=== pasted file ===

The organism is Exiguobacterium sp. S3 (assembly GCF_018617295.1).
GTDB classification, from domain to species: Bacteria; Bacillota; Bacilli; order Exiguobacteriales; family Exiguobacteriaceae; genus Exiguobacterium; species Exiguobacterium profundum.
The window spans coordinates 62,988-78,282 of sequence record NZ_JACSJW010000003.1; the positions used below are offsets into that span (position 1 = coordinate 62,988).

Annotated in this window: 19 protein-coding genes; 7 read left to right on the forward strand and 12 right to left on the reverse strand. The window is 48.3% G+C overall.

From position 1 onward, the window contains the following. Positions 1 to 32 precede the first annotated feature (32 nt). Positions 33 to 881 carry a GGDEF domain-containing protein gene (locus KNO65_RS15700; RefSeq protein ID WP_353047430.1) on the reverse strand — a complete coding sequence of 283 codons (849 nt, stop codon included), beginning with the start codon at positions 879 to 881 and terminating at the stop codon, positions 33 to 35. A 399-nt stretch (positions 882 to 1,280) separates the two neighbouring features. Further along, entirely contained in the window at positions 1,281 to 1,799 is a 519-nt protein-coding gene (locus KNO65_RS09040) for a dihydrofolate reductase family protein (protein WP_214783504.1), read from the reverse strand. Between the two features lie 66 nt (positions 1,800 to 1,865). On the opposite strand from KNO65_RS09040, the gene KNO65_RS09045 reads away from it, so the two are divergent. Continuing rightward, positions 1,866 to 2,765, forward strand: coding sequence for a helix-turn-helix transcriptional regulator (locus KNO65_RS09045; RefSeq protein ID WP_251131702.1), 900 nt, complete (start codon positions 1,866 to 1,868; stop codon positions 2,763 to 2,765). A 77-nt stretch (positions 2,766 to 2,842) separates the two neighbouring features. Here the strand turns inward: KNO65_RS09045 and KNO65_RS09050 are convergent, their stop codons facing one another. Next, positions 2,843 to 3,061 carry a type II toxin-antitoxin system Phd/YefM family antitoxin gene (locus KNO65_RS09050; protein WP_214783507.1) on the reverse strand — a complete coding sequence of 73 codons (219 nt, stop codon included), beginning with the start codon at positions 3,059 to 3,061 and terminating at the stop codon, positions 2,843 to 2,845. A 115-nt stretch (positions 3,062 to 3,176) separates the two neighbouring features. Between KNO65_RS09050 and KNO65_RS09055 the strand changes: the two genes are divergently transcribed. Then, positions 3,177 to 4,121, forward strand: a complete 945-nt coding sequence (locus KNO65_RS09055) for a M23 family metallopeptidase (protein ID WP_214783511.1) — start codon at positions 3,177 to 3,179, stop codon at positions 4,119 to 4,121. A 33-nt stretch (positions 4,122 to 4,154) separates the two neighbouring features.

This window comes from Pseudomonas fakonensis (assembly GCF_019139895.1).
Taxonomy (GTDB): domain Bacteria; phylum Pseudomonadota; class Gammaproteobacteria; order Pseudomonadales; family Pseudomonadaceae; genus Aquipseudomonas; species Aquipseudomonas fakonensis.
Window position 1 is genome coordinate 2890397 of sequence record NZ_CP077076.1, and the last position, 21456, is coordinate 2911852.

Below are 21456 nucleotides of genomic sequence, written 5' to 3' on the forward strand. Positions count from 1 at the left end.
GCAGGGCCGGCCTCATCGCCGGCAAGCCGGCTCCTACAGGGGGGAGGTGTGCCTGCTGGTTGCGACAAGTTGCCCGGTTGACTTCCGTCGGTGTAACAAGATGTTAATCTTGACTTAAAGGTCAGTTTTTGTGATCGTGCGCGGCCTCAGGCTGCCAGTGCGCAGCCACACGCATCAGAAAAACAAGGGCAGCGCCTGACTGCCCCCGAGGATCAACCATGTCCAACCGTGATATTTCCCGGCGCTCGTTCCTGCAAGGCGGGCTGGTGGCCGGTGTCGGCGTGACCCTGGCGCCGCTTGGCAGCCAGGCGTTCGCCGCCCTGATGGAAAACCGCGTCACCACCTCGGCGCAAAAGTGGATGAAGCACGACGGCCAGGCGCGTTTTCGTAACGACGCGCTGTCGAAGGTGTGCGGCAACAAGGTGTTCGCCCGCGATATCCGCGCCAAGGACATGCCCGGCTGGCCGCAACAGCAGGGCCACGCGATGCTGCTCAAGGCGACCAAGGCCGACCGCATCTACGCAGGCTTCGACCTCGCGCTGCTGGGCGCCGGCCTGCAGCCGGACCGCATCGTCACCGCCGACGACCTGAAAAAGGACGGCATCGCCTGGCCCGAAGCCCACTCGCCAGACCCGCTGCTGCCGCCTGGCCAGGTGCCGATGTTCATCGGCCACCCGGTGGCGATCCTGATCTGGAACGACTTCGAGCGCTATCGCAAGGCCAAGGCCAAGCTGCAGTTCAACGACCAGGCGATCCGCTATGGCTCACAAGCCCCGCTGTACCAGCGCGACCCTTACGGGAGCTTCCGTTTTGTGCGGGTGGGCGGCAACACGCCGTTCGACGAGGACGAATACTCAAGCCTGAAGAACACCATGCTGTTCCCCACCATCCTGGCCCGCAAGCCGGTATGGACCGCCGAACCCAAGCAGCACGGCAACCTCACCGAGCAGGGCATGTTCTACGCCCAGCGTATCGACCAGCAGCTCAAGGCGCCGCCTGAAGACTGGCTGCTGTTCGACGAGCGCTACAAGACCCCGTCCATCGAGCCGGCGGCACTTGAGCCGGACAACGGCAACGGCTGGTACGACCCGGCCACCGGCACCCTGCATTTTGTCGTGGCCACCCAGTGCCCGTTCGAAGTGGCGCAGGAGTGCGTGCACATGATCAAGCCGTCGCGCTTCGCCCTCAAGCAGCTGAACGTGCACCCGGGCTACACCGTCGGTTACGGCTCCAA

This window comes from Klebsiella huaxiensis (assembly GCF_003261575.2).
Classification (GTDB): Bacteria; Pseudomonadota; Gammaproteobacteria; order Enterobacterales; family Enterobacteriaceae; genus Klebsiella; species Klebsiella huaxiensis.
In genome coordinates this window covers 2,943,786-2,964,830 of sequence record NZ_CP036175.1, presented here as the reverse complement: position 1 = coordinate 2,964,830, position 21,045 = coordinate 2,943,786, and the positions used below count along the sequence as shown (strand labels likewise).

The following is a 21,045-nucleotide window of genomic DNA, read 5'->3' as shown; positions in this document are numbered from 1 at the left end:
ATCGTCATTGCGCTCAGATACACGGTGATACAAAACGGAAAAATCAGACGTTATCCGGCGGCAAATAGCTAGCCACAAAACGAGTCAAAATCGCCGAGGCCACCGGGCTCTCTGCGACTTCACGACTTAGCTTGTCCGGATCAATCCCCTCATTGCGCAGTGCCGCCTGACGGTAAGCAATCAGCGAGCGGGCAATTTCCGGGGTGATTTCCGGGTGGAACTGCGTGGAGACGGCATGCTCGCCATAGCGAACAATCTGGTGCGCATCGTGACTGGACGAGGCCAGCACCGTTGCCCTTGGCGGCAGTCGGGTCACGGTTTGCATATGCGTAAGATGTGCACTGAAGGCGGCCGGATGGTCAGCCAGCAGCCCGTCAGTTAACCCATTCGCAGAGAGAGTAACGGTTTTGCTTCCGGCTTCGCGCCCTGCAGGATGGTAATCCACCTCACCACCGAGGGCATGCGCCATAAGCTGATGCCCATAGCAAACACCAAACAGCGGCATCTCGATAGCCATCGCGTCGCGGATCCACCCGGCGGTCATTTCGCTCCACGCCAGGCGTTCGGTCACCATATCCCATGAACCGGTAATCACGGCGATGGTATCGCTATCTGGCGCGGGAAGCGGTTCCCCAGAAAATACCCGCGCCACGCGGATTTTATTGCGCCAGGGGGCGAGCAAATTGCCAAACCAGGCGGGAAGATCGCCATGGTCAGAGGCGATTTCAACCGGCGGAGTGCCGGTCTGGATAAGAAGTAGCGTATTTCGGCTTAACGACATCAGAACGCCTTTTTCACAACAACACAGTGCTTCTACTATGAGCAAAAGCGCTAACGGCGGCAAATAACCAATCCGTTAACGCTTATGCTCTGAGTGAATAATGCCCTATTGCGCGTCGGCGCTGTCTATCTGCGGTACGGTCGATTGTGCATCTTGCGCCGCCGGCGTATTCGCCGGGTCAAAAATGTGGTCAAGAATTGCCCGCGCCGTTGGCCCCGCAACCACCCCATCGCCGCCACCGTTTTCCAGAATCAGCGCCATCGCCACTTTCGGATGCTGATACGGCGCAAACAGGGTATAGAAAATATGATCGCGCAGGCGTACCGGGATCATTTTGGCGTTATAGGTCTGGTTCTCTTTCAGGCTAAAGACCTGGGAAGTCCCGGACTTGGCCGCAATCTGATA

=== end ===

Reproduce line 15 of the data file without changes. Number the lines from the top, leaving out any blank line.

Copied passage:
ATCGTCATTGCGCTCAGATACACGGTGATACAAAACGGAAAAATCAGACGTTATCCGGCGGCAAATAGCTAGCCACAAAACGAGTCAAAATCGCCGAGGCCACCGGGCTCTCTGCGACTTCACGACTTAGCTTGTCCGGATCAATCCCCTCATTGCGCAGTGCCGCCTGACGGTAAGCAATCAGCGAGCGGGCAATTTCCGGGGTGATTTCCGGGTGGAACTGCGTGGAGACGGCATGCTCGCCATAGCGAACAATCTGGTGCGCATCGTGACTGGACGAGGCCAGCACCGTTGCCCTTGGCGGCAGTCGGGTCACGGTTTGCATATGCGTAAGATGTGCACTGAAGGCGGCCGGATGGTCAGCCAGCAGCCCGTCAGTTAACCCATTCGCAGAGAGAGTAACGGTTTTGCTTCCGGCTTCGCGCCCTGCAGGATGGTAATCCACCTCACCACCGAGGGCATGCGCCATAAGCTGATGCCCATAGCAAACACCAAACAGCGGCATCTCGATAGCCATCGCGTCGCGGATCCACCCGGCGGTCATTTCGCTCCACGCCAGGCGTTCGGTCACCATATCCCATGAACCGGTAATCACGGCGATGGTATCGCTATCTGGCGCGGGAAGCGGTTCCCCAGAAAATACCCGCGCCACGCGGATTTTATTGCGCCAGGGGGCGAGCAAATTGCCAAACCAGGCGGGAAGATCGCCATGGTCAGAGGCGATTTCAACCGGCGGAGTGCCGGTCTGGATAAGAAGTAGCGTATTTCGGCTTAACGACATCAGAACGCCTTTTTCACAACAACACAGTGCTTCTACTATGAGCAAAAGCGCTAACGGCGGCAAATAACCAATCCGTTAACGCTTATGCTCTGAGTGAATAATGCCCTATTGCGCGTCGGCGCTGTCTATCTGCGGTACGGTCGATTGTGCATCTTGCGCCGCCGGCGTATTCGCCGGGTCAAAAATGTGGTCAAGAATTGCCCGCGCCGTTGGCCCCGCAACCACCCCATCGCCGCCACCGTTTTCCAGAATCAGCGCCATCGCCACTTTCGGATGCTGATACGGCGCAAACAGGGTATAGAAAATATGATCGCGCAGGCGTACCGGGATCATTTTGGCGTTATAGGTCTGGTTCTCTTTCAGGCTAAAGACCTGGGAAGTCCCGGACTTGGCCGCAATCTGATA